General Motors revealed Thursday that it’s planning to extend its holistic EV charging approach, called Ultium Charge 360, to fleet customers of its BrightDrop electric commercial delivery vehicle unit.
GM said that the fleet version of Ultium Charge 360 will offer fleet and facility management tools plus integration with OnStar Vehicle Insights telematics and the BrightDrop management platform.
According to Alex Keros, GM’s lead architect for EV infrastructure, that means using some of the same software behind a set of upcoming unified, charging-focused brand apps for buyers of models like the GMC Hummer EV and applying it to apps, products, and services for fleet customers.
Put simply, the new effort combines GM’s existing fleet and charging expertise with the infrastructure and charging-logistics services of other companies. Time is of the essence in capturing the business of both larger companies seeking to electrify large fleets and smaller firms with just a few vehicles.
GM and BrightDrop – Ultium Charge 360
Keros noted that GM’s interface needs the flexibility to assist fleet vehicles that come home with employees—possibly municipal fleets of Bolt EVs, for instance—all the way up to its BrightDrop delivery vehicles.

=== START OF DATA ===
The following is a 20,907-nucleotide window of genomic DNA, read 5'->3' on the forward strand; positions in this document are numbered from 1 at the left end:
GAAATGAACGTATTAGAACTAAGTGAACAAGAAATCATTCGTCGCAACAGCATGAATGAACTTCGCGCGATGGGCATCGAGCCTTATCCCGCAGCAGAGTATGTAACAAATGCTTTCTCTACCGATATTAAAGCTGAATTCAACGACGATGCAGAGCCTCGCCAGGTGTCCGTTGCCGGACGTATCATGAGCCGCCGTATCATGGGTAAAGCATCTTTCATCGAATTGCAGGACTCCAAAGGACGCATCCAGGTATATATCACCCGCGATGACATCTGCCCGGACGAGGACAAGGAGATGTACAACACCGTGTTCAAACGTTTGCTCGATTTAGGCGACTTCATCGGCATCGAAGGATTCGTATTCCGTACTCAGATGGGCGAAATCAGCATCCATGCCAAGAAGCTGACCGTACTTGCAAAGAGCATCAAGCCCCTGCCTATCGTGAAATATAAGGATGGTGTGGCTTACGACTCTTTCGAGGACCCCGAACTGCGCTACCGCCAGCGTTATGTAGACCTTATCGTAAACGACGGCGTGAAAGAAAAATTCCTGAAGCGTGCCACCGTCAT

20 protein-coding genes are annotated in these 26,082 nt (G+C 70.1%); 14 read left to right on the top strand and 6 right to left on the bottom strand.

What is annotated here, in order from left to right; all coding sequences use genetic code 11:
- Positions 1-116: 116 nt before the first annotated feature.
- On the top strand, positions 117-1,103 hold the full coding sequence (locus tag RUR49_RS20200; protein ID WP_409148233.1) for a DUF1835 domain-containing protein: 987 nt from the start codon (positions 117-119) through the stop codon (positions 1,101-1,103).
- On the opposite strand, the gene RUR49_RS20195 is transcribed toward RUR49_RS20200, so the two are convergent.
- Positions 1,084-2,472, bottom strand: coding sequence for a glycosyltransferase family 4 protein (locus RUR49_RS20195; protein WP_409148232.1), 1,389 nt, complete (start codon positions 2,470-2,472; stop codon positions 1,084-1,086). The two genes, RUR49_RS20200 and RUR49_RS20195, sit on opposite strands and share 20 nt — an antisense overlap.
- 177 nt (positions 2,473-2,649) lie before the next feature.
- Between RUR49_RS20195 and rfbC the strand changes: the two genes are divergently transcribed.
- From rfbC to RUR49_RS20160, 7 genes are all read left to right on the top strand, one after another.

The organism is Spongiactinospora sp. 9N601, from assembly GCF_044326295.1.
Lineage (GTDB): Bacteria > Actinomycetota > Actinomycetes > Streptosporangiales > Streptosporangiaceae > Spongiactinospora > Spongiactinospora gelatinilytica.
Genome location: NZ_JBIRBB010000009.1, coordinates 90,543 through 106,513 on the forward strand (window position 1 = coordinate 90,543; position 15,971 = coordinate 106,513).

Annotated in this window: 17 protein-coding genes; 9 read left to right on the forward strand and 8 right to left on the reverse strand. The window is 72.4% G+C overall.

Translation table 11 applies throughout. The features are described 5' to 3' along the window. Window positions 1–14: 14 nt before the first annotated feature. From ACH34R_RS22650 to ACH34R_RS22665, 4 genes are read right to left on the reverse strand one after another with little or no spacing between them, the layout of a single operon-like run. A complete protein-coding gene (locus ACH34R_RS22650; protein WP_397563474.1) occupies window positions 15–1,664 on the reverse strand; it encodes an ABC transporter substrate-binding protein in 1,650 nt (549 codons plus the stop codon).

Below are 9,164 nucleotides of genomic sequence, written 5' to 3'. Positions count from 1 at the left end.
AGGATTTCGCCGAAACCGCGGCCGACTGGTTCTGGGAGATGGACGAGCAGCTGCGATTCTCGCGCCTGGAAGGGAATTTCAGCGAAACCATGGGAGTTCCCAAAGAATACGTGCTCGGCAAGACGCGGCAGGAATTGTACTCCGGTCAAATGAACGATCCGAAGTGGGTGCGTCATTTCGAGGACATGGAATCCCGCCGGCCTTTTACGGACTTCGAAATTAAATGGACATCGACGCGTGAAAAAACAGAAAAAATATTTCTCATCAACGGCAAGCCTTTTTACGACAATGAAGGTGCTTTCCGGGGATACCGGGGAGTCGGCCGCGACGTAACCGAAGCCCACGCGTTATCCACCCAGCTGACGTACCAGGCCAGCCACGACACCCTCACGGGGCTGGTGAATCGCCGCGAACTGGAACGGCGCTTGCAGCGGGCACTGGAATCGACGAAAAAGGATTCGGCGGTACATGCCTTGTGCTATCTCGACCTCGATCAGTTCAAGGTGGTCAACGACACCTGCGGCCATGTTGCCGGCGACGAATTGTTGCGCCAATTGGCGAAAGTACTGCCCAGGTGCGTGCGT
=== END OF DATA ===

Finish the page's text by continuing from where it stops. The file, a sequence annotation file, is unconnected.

Just last month, Ford acquired the technology firm Electriphi in the interest of capturing and dramatic growth in the “depot charging industry” and what it estimated as $1 billion of revenue from charging by 2030. At the core of that Ford tech is modeling around how and when to charge.
GM earlier this week demonstrated it understands that urgency, confirming that it will use the German parts supplier Kuka to build an initial limited number of its EV600 electric vans so it can stay on schedule with deliveries to its first customers, which include Fedex. BrightDrop hasn’t yet announced its first dealers, but that’s coming late this year, and production will ramp up in higher numbers at a facility in Ontario, Canada, next fall.
BrightDrop plans to provide a portfolio of products aimed at logistics and delivery uses, including the electric vans and a pallet system for easy loading and last-mile cargo delivery.
GM has four depot-related infrastructure providers it’s working with for the project: eTransEnergy, EVgo, In-Charge Energy, and Schneider Electric. It also plans to coordinate partnerships with Qmerit for home-charging installation and EVgo for public and depot charging because it sees these worlds mixing increasingly in the future for some types of fleets.
Keros noted to Green Car Reports that GM is essentially project managing between partners to provide a full suite of solutions. Making all of these new steps that fleet managers face easier is essential. On the software front, it will accommodate integration of reimbursals for charging, integration into expense reports, and other functionality. Meanwhile, the partnerships will help coordinate everything from individual charging installation to a potential charging-as-a-service model that might cut up-front costs.
“You have to put the puzzle pieces together,” said Keros.
GM says that the Ultium Charge 360 services are available now to existing GM fleet and BrightDrop customers, so electric fleet planning can begin.